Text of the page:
In what could have been the first file swapping/music piracy case to hit the US Supreme Court, Aimster will not get to plead its case. The Supreme Court only hears a percentage of appeals each year. How the Supreme Court stands on P2P is unknown.

Aimster was sued by the RIAA in 2001 for allowing file swapping through instant messaging. Johnny Deep, who started Aimster, turned it into a subscription service called Madster. This did not stop the litigation.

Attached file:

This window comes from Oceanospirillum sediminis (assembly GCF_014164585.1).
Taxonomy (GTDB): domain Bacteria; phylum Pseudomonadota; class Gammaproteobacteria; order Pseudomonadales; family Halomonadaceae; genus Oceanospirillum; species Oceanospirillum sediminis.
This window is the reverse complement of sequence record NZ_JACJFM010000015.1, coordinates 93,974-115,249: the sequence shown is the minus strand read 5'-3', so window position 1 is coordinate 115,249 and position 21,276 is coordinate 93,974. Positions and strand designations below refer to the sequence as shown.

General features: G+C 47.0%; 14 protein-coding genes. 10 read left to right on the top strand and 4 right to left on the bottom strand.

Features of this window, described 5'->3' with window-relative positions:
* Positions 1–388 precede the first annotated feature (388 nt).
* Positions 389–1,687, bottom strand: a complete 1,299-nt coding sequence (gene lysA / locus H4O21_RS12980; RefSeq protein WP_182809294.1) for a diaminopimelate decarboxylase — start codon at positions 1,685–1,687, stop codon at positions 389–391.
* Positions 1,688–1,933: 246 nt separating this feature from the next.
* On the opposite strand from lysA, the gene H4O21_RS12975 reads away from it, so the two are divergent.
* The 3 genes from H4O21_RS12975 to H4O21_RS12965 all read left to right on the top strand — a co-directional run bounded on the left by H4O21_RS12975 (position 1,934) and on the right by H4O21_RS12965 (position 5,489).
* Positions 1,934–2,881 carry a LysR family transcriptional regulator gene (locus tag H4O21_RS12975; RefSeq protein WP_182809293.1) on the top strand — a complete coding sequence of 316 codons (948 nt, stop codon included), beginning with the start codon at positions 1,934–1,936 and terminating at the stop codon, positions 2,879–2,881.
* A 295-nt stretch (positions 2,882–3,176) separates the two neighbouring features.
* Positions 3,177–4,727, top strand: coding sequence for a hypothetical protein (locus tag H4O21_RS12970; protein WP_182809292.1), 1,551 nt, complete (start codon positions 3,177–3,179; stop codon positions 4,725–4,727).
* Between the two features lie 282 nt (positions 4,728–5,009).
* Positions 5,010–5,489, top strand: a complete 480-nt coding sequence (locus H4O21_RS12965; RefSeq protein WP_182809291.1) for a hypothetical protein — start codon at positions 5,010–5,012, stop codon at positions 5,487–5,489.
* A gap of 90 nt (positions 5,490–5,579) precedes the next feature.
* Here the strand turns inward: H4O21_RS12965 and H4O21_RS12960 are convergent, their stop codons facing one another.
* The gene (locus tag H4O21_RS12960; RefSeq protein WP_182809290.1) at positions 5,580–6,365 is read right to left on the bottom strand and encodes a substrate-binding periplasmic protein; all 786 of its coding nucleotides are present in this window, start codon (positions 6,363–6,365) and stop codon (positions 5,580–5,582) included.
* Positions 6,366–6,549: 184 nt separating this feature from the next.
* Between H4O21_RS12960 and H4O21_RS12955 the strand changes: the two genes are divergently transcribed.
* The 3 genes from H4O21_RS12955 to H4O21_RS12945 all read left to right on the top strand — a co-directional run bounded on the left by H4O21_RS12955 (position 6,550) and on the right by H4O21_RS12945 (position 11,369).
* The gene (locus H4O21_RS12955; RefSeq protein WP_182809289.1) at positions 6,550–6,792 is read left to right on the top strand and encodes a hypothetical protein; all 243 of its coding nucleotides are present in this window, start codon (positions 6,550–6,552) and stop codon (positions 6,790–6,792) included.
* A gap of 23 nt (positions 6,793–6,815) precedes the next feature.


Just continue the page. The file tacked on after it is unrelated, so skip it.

In Dec. 2002, a federal judge shut down the service. The RIAA argued that Madster could not prove its service was being used for ways other than music piracy. The 7th Circuit Court agreed last June. The SC also decided not to hear a spam case.

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